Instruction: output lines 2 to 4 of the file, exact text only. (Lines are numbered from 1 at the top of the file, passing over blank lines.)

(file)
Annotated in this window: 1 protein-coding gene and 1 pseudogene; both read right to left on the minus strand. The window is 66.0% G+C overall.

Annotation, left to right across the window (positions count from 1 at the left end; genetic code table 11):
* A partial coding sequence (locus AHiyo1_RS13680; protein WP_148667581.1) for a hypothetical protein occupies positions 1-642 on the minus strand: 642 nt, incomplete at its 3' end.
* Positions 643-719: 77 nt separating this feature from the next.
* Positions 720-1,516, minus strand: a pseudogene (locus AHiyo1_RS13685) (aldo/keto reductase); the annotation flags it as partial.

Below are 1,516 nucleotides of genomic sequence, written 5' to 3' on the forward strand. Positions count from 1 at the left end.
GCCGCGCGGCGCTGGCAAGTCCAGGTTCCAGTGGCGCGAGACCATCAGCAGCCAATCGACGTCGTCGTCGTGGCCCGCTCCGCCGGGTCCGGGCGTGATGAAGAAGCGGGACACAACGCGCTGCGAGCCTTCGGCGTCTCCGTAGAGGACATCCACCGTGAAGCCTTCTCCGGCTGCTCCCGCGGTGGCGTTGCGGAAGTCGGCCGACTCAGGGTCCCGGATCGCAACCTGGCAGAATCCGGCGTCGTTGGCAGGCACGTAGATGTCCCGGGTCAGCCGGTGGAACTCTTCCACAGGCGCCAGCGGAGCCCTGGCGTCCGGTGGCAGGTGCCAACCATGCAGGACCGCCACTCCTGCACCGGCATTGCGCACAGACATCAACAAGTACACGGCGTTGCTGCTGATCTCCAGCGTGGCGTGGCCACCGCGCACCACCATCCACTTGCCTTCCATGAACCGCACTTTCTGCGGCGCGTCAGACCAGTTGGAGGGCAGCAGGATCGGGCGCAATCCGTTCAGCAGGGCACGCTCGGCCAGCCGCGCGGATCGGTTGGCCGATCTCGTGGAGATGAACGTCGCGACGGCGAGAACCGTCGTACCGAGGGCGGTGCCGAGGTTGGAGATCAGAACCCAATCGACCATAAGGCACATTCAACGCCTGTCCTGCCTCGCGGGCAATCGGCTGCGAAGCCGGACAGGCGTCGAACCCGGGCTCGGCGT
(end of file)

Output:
Annotation, left to right across the window (positions count from 1 at the left end; genetic code table 11):
* A partial coding sequence (locus AHiyo1_RS13680; protein WP_148667581.1) for a hypothetical protein occupies positions 1-642 on the minus strand: 642 nt, incomplete at its 3' end.
* Positions 643-719: 77 nt separating this feature from the next.